National government agencies must take responsibility for developing detailed charters that outline the roles and responsibilities of all national and local government agencies in the event of disasters. Furthermore, it is important for the national government to streamline the various programs under healthcare, welfare support, social services, shelter facilities and relief aid with sufficient funding, defined roles, clear accountability, approved policy charters and empowering legislation. Before the occurrence of a disaster, governments should shift to financing resilient infrastructure that can withstand the shocks associated with disasters, such as wind-resistant buildings, climate-proofing buildings against excessive heat, earthquake-resistant structures, sealed roof decks and floodable transport systems.
Success in responding to disasters depends greatly on having a clear communication matrix between various stakeholders, especially on media arrangements. In crises, it is imperative to promote desired behaviors and actions among communities through targeted education and awareness campaigns. Additionally, governments can promote preparedness online by sharing important advice on social media accounts and websites. Local government agencies can further coordinate on a micro level to deliver a suite of operational services directly to affected areas and communities. Leveraging solid community networks can enhance the delivery of disaster management resilience and recovery.
The recurrence of natural disasters led the US government to launch an effective national public service campaign called “Ready” in 2003, in order to be more forward-looking by empowering communities with practical knowledge and the skills to prepare for and respond to different kinds of emergencies. Its website has an abundance of comprehensive guidance on what to do in the event of hurricanes, flooding, wildfires, tornadoes, tsunamis and earthquakes. These include insuring one’s property and making it resilient to disasters, receiving alerts, safeguarding family documents, having a shelter plan, defining an evacuation route and creating a household communication plan. Moreover, households are encouraged to have ready emergency kits that include essential items, such as water, food, prescription medicines, infant formula, cash and family documents. Furthermore, special guidance should be published for enterprises to create practical business continuity plans, such as transitioning to e-commerce, automation or remote work solutions. Enterprises should also be encouraged to offer support, in the form of financial and in-kind donations.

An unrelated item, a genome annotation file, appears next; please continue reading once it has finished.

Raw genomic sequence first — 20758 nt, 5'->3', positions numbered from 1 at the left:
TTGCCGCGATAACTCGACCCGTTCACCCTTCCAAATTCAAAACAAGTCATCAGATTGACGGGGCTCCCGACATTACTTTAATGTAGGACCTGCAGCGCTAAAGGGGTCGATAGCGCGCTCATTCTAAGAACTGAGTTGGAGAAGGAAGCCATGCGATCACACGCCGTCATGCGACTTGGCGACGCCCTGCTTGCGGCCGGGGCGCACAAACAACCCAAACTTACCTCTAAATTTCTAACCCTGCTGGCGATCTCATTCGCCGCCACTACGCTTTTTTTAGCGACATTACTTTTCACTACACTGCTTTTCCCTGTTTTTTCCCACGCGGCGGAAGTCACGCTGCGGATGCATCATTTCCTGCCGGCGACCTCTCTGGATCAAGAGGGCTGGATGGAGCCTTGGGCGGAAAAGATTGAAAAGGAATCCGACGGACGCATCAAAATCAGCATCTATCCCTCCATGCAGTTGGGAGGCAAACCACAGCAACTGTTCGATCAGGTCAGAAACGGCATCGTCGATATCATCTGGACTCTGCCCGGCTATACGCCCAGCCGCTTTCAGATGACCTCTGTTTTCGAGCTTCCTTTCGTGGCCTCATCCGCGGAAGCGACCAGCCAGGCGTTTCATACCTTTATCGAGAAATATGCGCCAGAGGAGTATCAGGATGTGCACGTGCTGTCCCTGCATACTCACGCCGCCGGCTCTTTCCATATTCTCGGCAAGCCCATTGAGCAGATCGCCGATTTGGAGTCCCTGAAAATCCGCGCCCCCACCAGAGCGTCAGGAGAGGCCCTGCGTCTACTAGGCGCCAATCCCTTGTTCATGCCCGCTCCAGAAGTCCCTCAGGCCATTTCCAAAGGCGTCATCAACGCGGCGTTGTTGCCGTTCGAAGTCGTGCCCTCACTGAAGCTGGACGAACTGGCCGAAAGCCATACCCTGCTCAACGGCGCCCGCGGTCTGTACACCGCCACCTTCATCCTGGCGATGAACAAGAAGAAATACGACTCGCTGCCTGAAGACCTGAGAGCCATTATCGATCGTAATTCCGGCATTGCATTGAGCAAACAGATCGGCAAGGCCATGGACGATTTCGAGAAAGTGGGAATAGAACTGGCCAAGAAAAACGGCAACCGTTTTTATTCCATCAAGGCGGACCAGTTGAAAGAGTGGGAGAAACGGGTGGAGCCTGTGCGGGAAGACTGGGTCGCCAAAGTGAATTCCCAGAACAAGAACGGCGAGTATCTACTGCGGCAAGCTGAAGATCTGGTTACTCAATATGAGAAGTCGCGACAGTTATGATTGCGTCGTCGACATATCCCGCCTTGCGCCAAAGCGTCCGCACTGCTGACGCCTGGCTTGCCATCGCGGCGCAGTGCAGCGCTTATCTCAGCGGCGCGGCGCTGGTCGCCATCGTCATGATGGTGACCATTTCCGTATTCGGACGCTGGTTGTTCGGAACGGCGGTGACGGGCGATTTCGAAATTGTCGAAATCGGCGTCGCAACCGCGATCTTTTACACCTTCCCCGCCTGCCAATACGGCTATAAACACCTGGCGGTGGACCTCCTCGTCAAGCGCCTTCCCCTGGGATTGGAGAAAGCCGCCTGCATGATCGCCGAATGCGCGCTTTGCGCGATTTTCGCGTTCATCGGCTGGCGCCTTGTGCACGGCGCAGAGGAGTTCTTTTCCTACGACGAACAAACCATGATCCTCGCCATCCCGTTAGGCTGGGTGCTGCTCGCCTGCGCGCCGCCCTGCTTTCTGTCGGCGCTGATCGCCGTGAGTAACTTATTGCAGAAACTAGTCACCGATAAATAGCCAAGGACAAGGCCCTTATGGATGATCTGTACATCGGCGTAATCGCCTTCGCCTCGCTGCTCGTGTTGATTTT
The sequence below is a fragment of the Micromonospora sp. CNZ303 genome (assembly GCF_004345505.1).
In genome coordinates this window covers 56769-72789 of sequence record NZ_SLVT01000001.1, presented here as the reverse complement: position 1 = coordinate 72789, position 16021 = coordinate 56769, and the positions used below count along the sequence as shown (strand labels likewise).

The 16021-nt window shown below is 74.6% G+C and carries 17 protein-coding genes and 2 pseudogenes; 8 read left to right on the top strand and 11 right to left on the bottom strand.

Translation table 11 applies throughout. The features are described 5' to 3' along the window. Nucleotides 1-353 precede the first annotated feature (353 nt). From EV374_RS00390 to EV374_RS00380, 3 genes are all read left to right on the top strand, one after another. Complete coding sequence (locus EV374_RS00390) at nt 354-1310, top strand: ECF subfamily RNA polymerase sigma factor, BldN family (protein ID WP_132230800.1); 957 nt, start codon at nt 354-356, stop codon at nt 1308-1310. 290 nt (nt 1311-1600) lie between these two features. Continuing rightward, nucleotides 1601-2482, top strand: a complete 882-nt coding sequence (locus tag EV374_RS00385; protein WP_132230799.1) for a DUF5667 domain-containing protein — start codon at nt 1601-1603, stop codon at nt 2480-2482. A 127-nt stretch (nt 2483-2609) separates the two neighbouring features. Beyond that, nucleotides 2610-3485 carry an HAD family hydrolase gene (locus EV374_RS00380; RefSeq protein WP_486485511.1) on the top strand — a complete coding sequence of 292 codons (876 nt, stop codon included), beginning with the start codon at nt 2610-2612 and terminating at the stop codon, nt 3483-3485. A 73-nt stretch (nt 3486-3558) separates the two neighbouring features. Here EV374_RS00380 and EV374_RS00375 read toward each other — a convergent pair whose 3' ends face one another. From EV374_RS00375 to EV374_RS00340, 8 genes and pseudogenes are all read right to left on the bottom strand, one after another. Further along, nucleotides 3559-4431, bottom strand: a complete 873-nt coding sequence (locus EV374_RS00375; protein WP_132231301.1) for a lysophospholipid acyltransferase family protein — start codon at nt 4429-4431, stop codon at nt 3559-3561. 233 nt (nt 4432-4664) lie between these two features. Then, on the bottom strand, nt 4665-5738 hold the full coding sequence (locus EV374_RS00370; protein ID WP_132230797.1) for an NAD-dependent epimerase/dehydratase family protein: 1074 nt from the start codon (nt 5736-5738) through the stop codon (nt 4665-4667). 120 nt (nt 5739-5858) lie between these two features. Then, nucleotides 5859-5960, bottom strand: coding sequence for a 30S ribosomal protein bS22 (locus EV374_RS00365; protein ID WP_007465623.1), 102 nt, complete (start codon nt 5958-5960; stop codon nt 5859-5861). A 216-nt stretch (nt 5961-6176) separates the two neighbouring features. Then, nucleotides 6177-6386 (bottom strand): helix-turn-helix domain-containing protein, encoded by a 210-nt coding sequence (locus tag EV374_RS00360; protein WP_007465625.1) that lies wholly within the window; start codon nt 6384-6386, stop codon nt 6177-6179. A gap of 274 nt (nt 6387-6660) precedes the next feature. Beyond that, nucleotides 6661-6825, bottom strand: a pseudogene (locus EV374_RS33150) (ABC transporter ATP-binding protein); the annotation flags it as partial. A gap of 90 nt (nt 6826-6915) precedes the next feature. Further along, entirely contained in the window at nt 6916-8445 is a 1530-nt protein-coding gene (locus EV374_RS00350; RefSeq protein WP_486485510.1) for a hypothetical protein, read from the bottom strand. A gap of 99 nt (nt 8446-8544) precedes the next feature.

Community groups can support victims of disasters by volunteering their time for rescue operations and donating important items, such as food and clothing. Educators can create awareness among students by incorporating preparedness skills within curricula. International organizations are pivotal in coordinating relief aid, in addition to providing technical cooperation, capacity development and resources. Nonprofit organizations can also train communities on basic disaster response skills, such as fire safety, disaster medical operations, first aid and rescue operations. The natural disaster landscape poses complex but not insurmountable challenges. However, it clearly illustrates the importance of designing robust disaster preparedness and response strategies well in advance.
Arab News